We talk with many HR executives and there is an enlightened group. Companies that understand this issue (about one in eight) have elevated Talent Acquisition to a strategic function, they merge or integrate TA with L&D, and they redefine their recruiters as “talent advisors.” Mastercard, as a leader, just renamed their recruiters as “Career Coaches,” demonstrating their role in helping people find the right jobs.

Despite the onslaught of AI, this role is becoming even more human-centric. High-powered recruiting teams source internal candidates, understand company culture, and have a deep knowledge of jobs, roles, and organizational dynamics. When well supported and trained, these professionals are strategic advisors, not just “recruiters.” And companies that understand this often outsource or automate much of the administration in recruiting.

Technology plays a major role in this reinvention. Most large companies have dozens of legacy systems, many of which make the candidate experience difficult. When organizations focus on modernizing and streamlining their technology, talent acquisition can become 10-100X more efficient. This, in turn, gives recruiters and talent advisors the time to search for the right skills, carefully select the best candidates, and focus on internal hiring and development as a strategy.

Technology Is Here But Not The Entire Answer

Of all the HR technology markets, recruiting is the most innovative of all. New AI-powered systems like HiredScore (just acquired by Workday), Paradox (leader in conversational AI), Eightfold, Gloat, Draup, and Lightcast (pioneers in talent intelligence), and many others can reduce time to hire from months to weeks and weeks to days. But none of this technology works if the Talent Acquisition team is left on an island.

In the last year I have met with more than 50 heads of talent acquisition and once the door is closed and we talk honestly, they always tell me the same thing. “We are not treated as a strategic function, we are being asked to cut costs, and we are constantly running from fire to fire to keep executives happy.” This type of “service-delivery” focus simply will not work in the new economy.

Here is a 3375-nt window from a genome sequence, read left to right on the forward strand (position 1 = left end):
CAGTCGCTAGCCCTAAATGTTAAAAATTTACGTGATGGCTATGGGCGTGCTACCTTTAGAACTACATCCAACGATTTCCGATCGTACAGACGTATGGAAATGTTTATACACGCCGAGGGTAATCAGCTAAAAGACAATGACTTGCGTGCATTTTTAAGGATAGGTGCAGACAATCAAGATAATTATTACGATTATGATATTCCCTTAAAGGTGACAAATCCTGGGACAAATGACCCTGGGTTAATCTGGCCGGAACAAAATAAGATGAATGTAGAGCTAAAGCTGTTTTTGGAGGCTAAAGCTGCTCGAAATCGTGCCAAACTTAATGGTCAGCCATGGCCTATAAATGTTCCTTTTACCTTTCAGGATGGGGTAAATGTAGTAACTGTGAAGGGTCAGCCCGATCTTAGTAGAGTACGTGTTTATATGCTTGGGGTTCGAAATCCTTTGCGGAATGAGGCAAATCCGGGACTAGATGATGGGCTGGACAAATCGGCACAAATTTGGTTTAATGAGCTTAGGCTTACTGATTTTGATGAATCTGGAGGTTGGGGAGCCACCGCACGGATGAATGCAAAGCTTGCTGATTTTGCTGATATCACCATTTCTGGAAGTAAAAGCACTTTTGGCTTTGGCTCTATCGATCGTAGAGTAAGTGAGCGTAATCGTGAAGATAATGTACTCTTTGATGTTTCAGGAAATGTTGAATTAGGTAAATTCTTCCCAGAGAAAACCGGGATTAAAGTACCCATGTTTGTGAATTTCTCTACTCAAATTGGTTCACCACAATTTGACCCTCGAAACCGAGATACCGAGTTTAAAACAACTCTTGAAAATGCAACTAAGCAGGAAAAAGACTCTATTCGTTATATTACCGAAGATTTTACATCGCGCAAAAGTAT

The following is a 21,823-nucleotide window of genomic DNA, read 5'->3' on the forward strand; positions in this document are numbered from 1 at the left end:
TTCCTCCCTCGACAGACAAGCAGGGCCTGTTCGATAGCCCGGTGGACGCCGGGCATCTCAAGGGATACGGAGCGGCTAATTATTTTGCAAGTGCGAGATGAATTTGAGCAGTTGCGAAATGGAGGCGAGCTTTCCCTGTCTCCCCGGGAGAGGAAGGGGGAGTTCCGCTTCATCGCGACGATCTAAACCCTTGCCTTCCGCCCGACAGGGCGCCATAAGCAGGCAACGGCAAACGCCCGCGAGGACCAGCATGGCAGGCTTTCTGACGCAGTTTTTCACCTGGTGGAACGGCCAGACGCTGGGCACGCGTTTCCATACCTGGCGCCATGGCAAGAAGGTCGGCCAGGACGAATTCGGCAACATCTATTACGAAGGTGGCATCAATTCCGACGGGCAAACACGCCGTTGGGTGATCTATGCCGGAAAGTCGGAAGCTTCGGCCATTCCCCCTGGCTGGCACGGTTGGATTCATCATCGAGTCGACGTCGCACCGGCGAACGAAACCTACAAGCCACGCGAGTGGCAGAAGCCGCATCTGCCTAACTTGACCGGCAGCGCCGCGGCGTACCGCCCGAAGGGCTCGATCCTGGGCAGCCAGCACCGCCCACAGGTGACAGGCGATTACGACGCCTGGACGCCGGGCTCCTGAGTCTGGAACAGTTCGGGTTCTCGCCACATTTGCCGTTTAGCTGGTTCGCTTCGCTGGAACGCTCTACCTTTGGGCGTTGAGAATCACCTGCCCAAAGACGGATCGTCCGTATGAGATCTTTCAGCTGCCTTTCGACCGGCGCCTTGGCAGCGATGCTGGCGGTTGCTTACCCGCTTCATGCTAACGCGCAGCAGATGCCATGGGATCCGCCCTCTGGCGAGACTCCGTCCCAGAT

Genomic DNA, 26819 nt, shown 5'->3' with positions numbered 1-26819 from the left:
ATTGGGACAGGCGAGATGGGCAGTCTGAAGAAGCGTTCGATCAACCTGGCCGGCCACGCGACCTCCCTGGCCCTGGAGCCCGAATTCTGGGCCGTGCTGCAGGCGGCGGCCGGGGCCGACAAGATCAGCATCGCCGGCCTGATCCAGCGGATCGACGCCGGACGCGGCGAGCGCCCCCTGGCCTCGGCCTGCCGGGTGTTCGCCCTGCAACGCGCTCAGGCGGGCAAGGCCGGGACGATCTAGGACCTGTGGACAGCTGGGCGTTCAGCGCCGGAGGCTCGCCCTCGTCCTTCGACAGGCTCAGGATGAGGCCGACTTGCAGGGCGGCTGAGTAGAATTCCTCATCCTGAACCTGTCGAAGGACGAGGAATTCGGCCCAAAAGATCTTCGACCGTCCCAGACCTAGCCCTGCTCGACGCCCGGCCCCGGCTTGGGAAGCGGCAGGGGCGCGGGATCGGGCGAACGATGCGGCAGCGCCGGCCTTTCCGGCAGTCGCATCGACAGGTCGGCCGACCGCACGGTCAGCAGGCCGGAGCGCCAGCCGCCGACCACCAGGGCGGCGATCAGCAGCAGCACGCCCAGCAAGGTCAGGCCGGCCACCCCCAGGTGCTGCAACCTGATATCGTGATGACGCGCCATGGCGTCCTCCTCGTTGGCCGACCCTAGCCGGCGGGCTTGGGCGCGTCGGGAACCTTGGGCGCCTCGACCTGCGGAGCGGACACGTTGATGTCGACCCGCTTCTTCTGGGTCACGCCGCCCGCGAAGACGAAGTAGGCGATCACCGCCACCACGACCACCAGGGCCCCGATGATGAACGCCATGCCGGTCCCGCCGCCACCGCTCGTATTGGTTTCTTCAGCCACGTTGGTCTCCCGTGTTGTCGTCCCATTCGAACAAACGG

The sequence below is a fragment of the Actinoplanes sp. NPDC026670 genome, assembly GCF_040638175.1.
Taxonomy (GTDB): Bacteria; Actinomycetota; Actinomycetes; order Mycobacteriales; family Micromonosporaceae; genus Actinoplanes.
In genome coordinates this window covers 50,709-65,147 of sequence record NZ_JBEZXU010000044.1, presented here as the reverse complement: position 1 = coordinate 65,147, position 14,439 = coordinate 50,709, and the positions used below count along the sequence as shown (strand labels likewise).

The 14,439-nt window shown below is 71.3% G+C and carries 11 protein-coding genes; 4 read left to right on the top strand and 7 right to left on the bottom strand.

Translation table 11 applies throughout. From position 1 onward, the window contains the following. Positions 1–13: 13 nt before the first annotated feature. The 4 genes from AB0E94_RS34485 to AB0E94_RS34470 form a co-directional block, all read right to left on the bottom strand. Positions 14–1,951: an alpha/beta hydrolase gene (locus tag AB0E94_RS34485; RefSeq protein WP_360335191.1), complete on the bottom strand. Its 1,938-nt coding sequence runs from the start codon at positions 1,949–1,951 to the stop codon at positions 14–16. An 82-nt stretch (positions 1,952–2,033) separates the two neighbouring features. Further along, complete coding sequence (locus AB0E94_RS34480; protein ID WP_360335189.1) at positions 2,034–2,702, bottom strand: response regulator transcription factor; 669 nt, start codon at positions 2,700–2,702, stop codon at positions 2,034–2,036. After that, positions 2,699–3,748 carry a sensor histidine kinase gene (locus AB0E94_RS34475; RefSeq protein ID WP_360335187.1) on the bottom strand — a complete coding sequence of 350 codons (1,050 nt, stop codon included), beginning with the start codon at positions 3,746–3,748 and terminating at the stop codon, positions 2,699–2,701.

What should companies do? As part of our Systemic HR initiative, we help companies evolve their TA Function to operate in a more strategic way. Organizations like Bayer, Verizon, and many others have elevated the role of recruiter to talent advisor, they’re building skills in talent intelligence, and they’re integrating the recruiting function with L&D, career management, and employee engagement.

I’ve always felt that recruiting is the most important things HR professionals do. If we can’t get the “right” people into the company, no amount of management can recover. But what does “right” mean? And how can we source, locate, and attract these particular people?

This is a highly strategic operation, and one that must integrate with internal mobility, culture, and employee experience. I encourage you to read our Systemic HR research, join our Academy, or reach out to us or AMS for advice. In this new era of talent and skills shortages, we simply cannot run recruiting in this tactical way any longer.

Additional Information

Talent Acquisition at a Crossroads: Certificate Program from The Josh Bersin Academy

Why Do Companies Hire Too Many People?

The Dynamic Organization: How To Design For Growth